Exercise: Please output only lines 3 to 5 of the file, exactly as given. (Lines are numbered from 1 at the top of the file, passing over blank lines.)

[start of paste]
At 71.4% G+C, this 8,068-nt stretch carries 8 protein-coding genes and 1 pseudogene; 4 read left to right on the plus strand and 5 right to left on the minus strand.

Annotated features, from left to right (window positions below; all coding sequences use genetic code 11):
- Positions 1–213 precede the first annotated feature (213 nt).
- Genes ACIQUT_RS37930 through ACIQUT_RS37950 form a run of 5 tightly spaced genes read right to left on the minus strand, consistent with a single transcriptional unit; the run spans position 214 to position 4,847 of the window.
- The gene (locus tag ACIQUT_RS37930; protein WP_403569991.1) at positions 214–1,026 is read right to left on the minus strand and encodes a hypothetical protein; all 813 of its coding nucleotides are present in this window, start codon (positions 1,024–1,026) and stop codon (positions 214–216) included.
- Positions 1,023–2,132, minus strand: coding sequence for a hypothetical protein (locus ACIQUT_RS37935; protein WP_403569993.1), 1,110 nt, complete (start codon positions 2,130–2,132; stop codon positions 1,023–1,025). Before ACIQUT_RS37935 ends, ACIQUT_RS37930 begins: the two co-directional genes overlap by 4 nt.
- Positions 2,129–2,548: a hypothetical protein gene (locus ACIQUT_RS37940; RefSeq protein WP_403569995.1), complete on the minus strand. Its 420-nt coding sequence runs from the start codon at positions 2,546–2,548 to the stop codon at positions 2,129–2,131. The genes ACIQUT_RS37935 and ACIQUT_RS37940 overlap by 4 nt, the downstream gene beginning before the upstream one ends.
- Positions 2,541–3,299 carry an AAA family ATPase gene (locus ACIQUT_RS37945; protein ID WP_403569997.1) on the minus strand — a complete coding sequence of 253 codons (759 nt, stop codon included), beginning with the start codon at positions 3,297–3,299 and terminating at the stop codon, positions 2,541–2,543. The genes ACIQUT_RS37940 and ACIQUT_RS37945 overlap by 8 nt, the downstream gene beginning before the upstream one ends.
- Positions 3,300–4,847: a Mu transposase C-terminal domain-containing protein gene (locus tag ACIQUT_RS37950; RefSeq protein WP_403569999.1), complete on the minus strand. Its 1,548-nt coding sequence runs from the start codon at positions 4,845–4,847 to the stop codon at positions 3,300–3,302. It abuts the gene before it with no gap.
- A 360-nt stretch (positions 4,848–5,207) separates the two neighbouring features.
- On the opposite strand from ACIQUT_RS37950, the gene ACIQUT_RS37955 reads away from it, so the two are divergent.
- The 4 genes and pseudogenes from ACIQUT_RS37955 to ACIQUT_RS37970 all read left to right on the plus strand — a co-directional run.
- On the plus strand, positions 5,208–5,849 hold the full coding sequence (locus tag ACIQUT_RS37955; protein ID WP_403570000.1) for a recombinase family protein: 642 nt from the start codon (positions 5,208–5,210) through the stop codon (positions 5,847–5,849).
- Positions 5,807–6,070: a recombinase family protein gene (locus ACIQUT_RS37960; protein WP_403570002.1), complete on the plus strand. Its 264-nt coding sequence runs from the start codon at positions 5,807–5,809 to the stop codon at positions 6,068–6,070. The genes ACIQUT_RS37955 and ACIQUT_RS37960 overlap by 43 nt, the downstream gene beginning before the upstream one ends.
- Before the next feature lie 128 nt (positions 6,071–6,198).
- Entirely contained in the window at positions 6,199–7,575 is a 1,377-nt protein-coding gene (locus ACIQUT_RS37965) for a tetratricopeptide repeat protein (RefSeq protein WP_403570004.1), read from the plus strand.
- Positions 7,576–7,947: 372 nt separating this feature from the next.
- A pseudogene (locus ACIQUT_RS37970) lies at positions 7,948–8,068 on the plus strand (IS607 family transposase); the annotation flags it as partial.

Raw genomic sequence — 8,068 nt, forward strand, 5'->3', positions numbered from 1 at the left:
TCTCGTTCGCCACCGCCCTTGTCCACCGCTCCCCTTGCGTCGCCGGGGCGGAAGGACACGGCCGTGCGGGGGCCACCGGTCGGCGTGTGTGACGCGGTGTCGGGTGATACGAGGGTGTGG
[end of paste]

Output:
- Positions 1–213 precede the first annotated feature (213 nt).
- Genes ACIQUT_RS37930 through ACIQUT_RS37950 form a run of 5 tightly spaced genes read right to left on the minus strand, consistent with a single transcriptional unit; the run spans position 214 to position 4,847 of the window.
- The gene (locus tag ACIQUT_RS37930; protein WP_403569991.1) at positions 214–1,026 is read right to left on the minus strand and encodes a hypothetical protein; all 813 of its coding nucleotides are present in this window, start codon (positions 1,024–1,026) and stop codon (positions 214–216) included.